Monday, March 17, 2008

What I don't understand about ethnic conflict

If I really wanted to do my Irish heritage justice today, I guess I could have put on something orange and punched a Catholic, but I'll pass like I do every year. Ethnic conflict is dumb and pointless.

As is St. Patrick's day.

Besides, I prefer the term "Ulster Scot" to "Northern Irish."

But I don't really understand this ethnic conflict stuff. Like how my sister's boyfriend's family has decided that they don't like us because they've decided that they're Jewish and we're German.

Now, aside from the obvious fact that none of us were alive during the war, and that no ethnic group is entirely homogenous, we have to consider a couple other things. I will not be the one to claim that they're not Jewish, but I do know that they don't observe any Jewish customs or celebrate Jewish holidays, and that the only Jewish person in their family married into it and has no descendants. People can call themselves whatever they want, I guess, but I don't know, they seem kind of more like Russians to me. After all, they came from Russia, speak Russian, eat cabbage and have filled their living room full of metruska dolls.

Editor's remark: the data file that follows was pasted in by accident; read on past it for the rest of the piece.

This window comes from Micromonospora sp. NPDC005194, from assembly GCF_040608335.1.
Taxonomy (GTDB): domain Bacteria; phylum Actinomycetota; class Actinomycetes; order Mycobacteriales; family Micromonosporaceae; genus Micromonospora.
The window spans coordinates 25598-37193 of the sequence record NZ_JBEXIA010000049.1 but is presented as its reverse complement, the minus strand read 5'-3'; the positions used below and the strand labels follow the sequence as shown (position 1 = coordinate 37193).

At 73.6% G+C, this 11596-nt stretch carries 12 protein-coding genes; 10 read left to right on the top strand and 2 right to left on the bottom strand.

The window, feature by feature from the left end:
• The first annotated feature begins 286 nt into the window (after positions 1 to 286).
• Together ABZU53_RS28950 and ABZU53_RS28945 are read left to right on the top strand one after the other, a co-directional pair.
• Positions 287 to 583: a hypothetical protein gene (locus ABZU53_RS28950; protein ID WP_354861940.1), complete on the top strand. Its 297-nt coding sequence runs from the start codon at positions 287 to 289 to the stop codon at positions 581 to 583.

And are we Germans? Sure, if you go back far enough on my mother's side there were people who spoke German. They didn't set foot in Germany for the first time until they left Europe in the late 1800s. By the time of the War they were fairly well established in North America and had been for some time.

But if you go back and look at where they came from originally, it was further east, somewhere along the Ukranian/Moldovan border, so you might want to call them Ukranian or Moldovan, not German.

But wait! Have a look at your history book and you'll find that in the 1800s neither modern day Ukraine nor Moldova were their own countries. Who was in control of that territory? Well, oddly enough, Russia. So I guess you could call them Russian.

And the other funny thing? Last time I checked, we're all human.